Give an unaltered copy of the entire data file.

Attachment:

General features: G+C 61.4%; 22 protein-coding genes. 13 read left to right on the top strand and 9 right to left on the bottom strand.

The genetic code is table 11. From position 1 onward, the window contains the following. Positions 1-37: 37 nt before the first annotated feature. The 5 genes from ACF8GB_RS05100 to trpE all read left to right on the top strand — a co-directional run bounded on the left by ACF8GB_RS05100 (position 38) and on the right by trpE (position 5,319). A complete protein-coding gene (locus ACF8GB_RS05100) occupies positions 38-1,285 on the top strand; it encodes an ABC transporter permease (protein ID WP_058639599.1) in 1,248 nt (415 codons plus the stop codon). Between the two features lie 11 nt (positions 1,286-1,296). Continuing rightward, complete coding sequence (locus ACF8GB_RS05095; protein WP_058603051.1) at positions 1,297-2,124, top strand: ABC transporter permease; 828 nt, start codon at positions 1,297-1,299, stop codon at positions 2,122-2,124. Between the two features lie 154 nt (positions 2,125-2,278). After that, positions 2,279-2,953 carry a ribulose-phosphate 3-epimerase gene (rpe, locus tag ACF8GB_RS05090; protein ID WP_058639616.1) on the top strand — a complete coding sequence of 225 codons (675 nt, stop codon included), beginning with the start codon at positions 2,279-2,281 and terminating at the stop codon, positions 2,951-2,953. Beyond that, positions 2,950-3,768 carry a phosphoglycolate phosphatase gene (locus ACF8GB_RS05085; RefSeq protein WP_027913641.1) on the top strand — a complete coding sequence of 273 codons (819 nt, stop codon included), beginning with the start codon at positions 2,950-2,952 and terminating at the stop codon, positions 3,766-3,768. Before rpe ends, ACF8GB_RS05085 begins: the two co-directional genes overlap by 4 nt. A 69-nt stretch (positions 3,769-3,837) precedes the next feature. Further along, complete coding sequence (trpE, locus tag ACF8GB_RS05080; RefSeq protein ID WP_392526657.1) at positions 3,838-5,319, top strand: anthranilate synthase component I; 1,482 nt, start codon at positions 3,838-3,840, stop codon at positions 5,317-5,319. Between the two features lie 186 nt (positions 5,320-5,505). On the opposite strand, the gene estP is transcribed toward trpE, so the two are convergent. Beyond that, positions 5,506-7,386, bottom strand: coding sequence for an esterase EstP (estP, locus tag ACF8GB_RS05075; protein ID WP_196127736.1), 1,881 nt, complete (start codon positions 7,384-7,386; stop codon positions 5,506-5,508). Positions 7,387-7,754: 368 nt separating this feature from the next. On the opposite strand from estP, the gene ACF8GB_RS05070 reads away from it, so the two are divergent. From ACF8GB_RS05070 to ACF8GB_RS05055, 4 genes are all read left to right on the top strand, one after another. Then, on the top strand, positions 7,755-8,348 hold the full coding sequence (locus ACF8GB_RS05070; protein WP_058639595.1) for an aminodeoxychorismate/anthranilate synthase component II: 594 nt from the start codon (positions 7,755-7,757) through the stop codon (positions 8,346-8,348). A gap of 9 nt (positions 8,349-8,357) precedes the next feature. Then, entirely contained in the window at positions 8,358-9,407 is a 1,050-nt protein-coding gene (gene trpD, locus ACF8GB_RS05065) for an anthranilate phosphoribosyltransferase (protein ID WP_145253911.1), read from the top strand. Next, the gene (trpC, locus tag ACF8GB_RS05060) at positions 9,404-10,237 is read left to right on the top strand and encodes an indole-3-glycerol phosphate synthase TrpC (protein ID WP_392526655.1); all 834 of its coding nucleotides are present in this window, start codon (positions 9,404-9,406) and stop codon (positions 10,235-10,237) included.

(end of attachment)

General features: G+C 61.4%; 22 protein-coding genes. 13 read left to right on the top strand and 9 right to left on the bottom strand.

The genetic code is table 11. From position 1 onward, the window contains the following. Positions 1-37: 37 nt before the first annotated feature. The 5 genes from ACF8GB_RS05100 to trpE all read left to right on the top strand — a co-directional run bounded on the left by ACF8GB_RS05100 (position 38) and on the right by trpE (position 5,319). A complete protein-coding gene (locus ACF8GB_RS05100) occupies positions 38-1,285 on the top strand; it encodes an ABC transporter permease (protein ID WP_058639599.1) in 1,248 nt (415 codons plus the stop codon). Between the two features lie 11 nt (positions 1,286-1,296). Continuing rightward, complete coding sequence (locus ACF8GB_RS05095; protein WP_058603051.1) at positions 1,297-2,124, top strand: ABC transporter permease; 828 nt, start codon at positions 1,297-1,299, stop codon at positions 2,122-2,124. Between the two features lie 154 nt (positions 2,125-2,278). After that, positions 2,279-2,953 carry a ribulose-phosphate 3-epimerase gene (rpe, locus tag ACF8GB_RS05090; protein ID WP_058639616.1) on the top strand — a complete coding sequence of 225 codons (675 nt, stop codon included), beginning with the start codon at positions 2,279-2,281 and terminating at the stop codon, positions 2,951-2,953. Beyond that, positions 2,950-3,768 carry a phosphoglycolate phosphatase gene (locus ACF8GB_RS05085; RefSeq protein WP_027913641.1) on the top strand — a complete coding sequence of 273 codons (819 nt, stop codon included), beginning with the start codon at positions 2,950-2,952 and terminating at the stop codon, positions 3,766-3,768. Before rpe ends, ACF8GB_RS05085 begins: the two co-directional genes overlap by 4 nt. A 69-nt stretch (positions 3,769-3,837) precedes the next feature. Further along, complete coding sequence (trpE, locus tag ACF8GB_RS05080; RefSeq protein ID WP_392526657.1) at positions 3,838-5,319, top strand: anthranilate synthase component I; 1,482 nt, start codon at positions 3,838-3,840, stop codon at positions 5,317-5,319. Between the two features lie 186 nt (positions 5,320-5,505). On the opposite strand, the gene estP is transcribed toward trpE, so the two are convergent. Beyond that, positions 5,506-7,386, bottom strand: coding sequence for an esterase EstP (estP, locus tag ACF8GB_RS05075; protein ID WP_196127736.1), 1,881 nt, complete (start codon positions 7,384-7,386; stop codon positions 5,506-5,508). Positions 7,387-7,754: 368 nt separating this feature from the next. On the opposite strand from estP, the gene ACF8GB_RS05070 reads away from it, so the two are divergent. From ACF8GB_RS05070 to ACF8GB_RS05055, 4 genes are all read left to right on the top strand, one after another. Then, on the top strand, positions 7,755-8,348 hold the full coding sequence (locus ACF8GB_RS05070; protein WP_058639595.1) for an aminodeoxychorismate/anthranilate synthase component II: 594 nt from the start codon (positions 7,755-7,757) through the stop codon (positions 8,346-8,348). A gap of 9 nt (positions 8,349-8,357) precedes the next feature. Then, entirely contained in the window at positions 8,358-9,407 is a 1,050-nt protein-coding gene (gene trpD, locus ACF8GB_RS05065) for an anthranilate phosphoribosyltransferase (protein ID WP_145253911.1), read from the top strand. Next, the gene (trpC, locus tag ACF8GB_RS05060) at positions 9,404-10,237 is read left to right on the top strand and encodes an indole-3-glycerol phosphate synthase TrpC (protein ID WP_392526655.1); all 834 of its coding nucleotides are present in this window, start codon (positions 9,404-9,406) and stop codon (positions 10,235-10,237) included.